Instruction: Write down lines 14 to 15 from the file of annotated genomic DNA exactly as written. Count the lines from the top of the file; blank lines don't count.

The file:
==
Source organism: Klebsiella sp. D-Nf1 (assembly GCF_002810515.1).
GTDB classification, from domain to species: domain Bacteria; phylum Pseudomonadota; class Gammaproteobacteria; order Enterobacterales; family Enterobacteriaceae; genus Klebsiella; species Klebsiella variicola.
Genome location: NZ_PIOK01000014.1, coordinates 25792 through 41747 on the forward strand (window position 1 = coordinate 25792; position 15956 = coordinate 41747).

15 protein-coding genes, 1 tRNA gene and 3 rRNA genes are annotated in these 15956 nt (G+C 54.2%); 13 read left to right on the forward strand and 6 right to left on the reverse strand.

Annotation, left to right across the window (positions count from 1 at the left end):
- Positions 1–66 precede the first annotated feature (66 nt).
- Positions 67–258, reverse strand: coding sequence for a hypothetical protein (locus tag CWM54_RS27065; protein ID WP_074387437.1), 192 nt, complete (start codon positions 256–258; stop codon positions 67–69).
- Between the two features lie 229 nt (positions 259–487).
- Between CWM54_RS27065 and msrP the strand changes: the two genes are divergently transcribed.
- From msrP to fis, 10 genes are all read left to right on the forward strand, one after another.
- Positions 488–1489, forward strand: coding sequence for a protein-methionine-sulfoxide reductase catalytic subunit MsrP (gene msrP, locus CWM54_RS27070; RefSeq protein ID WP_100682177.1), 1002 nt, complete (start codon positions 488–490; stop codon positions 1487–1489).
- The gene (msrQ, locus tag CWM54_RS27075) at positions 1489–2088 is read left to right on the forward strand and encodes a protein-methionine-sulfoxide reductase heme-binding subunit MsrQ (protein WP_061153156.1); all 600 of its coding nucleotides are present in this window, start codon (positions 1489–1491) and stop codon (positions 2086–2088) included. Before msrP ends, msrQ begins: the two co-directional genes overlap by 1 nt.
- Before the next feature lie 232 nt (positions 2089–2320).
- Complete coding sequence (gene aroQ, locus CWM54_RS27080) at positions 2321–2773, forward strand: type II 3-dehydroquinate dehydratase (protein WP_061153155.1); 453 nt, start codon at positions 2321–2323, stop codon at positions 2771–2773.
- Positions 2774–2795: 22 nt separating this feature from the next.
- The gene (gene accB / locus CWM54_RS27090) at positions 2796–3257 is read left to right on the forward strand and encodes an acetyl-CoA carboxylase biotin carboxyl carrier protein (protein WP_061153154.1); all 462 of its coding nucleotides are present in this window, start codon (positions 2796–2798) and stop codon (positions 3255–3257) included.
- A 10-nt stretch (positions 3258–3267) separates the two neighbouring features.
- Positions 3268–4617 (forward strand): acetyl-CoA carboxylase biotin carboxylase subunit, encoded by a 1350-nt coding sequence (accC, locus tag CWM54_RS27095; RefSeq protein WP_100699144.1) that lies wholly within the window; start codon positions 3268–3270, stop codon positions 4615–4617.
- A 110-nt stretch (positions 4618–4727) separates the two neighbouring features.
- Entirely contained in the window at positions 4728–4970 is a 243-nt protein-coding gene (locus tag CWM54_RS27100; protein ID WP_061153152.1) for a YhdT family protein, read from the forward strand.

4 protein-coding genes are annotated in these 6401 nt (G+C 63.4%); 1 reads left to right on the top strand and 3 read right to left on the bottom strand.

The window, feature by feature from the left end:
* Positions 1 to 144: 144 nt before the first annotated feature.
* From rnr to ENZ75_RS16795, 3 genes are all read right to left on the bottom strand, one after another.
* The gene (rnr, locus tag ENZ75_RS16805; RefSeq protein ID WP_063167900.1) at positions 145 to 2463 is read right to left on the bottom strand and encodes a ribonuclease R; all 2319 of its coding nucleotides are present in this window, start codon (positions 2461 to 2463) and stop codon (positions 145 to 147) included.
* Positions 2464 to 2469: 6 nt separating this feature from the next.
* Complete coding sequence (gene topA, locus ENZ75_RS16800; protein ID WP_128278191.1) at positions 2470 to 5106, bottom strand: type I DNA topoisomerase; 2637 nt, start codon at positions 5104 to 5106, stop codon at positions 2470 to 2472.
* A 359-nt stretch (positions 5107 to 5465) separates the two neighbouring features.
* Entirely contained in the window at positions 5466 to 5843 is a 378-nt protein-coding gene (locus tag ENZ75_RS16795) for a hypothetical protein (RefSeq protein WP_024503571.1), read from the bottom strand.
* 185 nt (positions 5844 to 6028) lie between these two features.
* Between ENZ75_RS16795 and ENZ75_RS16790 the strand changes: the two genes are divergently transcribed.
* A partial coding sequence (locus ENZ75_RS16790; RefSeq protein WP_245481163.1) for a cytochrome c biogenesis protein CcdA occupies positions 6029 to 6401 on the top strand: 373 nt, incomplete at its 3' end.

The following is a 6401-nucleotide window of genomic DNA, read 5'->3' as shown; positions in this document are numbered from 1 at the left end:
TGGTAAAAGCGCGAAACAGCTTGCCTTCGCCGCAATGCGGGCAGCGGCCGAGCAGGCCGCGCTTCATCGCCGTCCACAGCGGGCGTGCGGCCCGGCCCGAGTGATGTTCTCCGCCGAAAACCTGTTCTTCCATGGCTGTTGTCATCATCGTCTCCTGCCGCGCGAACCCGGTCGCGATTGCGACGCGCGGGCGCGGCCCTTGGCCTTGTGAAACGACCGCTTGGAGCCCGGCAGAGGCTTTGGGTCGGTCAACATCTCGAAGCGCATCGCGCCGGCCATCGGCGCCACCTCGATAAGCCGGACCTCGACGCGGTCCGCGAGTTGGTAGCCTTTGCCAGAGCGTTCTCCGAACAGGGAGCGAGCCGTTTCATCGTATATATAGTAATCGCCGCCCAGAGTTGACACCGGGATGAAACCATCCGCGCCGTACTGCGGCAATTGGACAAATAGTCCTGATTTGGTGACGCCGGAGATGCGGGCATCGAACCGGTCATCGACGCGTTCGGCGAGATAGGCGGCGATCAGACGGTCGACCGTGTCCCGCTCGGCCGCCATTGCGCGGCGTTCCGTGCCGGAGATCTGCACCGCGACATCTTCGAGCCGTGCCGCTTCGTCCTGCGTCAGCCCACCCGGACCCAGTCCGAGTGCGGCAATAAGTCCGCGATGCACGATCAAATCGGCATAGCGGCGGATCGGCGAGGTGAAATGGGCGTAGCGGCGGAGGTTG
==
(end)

- Complete coding sequence (gene aroQ, locus CWM54_RS27080) at positions 2321–2773, forward strand: type II 3-dehydroquinate dehydratase (protein WP_061153155.1); 453 nt, start codon at positions 2321–2323, stop codon at positions 2771–2773.
- Positions 2774–2795: 22 nt separating this feature from the next.